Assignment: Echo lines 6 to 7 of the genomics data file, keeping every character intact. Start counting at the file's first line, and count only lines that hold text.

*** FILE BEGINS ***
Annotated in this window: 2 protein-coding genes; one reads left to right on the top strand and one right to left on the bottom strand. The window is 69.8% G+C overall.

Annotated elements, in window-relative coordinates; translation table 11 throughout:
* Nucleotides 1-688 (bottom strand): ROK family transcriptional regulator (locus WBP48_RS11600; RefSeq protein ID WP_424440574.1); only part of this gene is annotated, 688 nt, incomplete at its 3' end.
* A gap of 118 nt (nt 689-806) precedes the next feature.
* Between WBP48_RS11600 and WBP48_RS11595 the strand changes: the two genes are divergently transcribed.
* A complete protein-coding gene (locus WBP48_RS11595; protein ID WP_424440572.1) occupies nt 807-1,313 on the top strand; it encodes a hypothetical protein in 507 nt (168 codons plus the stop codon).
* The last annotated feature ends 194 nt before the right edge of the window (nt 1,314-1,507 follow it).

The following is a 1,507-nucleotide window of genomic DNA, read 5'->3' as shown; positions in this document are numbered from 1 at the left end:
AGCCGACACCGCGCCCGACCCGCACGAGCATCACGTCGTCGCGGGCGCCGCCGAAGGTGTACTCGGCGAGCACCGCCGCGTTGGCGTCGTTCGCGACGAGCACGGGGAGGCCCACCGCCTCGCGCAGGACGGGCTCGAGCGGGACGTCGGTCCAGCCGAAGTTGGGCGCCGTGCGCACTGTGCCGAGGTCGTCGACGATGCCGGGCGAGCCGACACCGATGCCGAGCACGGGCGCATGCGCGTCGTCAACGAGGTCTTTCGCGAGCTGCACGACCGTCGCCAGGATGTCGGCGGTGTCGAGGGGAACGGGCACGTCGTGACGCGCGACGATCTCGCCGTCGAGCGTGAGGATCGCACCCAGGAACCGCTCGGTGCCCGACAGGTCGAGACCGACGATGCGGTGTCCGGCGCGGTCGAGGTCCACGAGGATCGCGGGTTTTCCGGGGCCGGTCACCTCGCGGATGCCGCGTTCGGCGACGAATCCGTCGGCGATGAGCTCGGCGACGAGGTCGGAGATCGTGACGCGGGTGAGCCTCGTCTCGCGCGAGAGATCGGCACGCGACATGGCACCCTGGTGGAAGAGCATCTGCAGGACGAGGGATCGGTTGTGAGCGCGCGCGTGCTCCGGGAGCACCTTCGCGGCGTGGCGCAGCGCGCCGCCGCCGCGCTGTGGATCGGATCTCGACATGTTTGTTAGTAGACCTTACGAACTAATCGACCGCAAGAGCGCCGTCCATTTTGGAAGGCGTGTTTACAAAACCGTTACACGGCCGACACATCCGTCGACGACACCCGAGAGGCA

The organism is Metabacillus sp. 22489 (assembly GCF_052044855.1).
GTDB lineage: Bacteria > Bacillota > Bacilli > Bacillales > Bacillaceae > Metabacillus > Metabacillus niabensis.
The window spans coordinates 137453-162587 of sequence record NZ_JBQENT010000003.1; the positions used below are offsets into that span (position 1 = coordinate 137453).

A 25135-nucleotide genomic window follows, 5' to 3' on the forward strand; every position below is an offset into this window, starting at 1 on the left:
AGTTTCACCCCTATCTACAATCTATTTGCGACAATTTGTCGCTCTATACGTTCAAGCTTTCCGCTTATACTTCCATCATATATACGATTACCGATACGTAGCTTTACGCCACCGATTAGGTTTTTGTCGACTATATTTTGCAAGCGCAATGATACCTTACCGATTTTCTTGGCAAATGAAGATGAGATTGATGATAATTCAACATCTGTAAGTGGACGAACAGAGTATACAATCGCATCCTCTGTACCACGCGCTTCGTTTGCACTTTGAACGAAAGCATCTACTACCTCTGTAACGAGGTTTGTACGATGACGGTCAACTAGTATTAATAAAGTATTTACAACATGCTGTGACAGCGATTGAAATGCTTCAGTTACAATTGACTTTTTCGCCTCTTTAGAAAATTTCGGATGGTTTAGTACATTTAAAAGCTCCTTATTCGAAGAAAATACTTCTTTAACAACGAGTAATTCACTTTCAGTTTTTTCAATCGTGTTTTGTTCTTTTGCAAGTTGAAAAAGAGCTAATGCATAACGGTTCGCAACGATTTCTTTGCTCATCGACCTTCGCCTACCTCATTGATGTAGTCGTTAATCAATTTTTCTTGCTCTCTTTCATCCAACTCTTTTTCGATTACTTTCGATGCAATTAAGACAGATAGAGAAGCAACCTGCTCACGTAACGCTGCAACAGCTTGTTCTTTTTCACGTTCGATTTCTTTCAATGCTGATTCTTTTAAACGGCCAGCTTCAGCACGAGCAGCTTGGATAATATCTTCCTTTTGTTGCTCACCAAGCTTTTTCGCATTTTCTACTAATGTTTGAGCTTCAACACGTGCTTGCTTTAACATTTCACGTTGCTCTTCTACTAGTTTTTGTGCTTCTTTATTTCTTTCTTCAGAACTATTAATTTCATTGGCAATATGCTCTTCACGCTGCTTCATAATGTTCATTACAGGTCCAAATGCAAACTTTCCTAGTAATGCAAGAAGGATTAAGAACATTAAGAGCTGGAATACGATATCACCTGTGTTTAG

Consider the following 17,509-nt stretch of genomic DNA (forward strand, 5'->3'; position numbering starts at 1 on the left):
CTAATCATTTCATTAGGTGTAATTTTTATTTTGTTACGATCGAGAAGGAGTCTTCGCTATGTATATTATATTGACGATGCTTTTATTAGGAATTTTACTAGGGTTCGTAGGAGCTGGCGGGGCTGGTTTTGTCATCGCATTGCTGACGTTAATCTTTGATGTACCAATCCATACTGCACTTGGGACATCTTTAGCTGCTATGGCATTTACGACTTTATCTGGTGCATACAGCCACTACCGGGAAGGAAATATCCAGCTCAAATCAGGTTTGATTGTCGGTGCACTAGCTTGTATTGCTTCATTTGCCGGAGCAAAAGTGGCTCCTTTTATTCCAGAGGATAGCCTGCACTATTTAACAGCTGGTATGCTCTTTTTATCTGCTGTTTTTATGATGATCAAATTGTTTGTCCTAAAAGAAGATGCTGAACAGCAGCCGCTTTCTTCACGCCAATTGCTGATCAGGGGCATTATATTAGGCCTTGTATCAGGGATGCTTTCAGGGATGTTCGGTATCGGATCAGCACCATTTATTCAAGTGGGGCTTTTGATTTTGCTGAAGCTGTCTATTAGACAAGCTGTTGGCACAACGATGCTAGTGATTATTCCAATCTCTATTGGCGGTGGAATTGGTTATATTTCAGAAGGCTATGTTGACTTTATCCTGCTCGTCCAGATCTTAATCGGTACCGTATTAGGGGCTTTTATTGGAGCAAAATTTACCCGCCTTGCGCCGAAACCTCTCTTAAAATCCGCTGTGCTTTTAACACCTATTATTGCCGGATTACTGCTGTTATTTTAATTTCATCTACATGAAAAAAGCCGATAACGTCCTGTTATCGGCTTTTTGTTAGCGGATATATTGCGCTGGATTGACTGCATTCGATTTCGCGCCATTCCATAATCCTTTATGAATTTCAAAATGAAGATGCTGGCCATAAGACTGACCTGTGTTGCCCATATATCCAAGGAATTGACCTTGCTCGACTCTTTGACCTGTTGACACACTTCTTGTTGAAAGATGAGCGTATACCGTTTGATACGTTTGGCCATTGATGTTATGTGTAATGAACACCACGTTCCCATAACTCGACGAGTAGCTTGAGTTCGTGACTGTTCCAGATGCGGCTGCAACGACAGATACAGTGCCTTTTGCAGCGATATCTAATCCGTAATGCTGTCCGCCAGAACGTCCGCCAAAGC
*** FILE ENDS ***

* A complete protein-coding gene (locus WBP48_RS11595; protein ID WP_424440572.1) occupies nt 807-1,313 on the top strand; it encodes a hypothetical protein in 507 nt (168 codons plus the stop codon).
* The last annotated feature ends 194 nt before the right edge of the window (nt 1,314-1,507 follow it).